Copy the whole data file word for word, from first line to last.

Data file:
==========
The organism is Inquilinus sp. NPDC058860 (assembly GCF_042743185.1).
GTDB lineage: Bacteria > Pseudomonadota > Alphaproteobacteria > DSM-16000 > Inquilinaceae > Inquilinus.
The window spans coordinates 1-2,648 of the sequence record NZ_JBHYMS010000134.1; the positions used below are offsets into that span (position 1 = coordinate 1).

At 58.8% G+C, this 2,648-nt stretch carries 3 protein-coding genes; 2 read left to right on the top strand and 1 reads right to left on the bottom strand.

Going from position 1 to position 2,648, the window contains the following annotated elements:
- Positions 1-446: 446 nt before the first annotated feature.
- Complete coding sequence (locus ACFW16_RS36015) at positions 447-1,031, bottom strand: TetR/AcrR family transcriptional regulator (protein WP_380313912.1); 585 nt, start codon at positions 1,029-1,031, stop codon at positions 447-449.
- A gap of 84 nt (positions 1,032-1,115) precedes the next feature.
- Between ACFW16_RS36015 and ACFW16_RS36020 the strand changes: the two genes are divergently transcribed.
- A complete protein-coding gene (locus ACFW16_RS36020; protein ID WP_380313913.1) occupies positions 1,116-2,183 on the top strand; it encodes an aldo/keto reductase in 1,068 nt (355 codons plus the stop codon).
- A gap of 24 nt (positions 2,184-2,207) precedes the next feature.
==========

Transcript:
The organism is Inquilinus sp. NPDC058860 (assembly GCF_042743185.1).
GTDB lineage: Bacteria > Pseudomonadota > Alphaproteobacteria > DSM-16000 > Inquilinaceae > Inquilinus.
The window spans coordinates 1-2,648 of the sequence record NZ_JBHYMS010000134.1; the positions used below are offsets into that span (position 1 = coordinate 1).

At 58.8% G+C, this 2,648-nt stretch carries 3 protein-coding genes; 2 read left to right on the top strand and 1 reads right to left on the bottom strand.

Going from position 1 to position 2,648, the window contains the following annotated elements:
- Positions 1-446: 446 nt before the first annotated feature.
- Complete coding sequence (locus ACFW16_RS36015) at positions 447-1,031, bottom strand: TetR/AcrR family transcriptional regulator (protein WP_380313912.1); 585 nt, start codon at positions 1,029-1,031, stop codon at positions 447-449.
- A gap of 84 nt (positions 1,032-1,115) precedes the next feature.
- Between ACFW16_RS36015 and ACFW16_RS36020 the strand changes: the two genes are divergently transcribed.
- A complete protein-coding gene (locus ACFW16_RS36020; protein ID WP_380313913.1) occupies positions 1,116-2,183 on the top strand; it encodes an aldo/keto reductase in 1,068 nt (355 codons plus the stop codon).
- A gap of 24 nt (positions 2,184-2,207) precedes the next feature.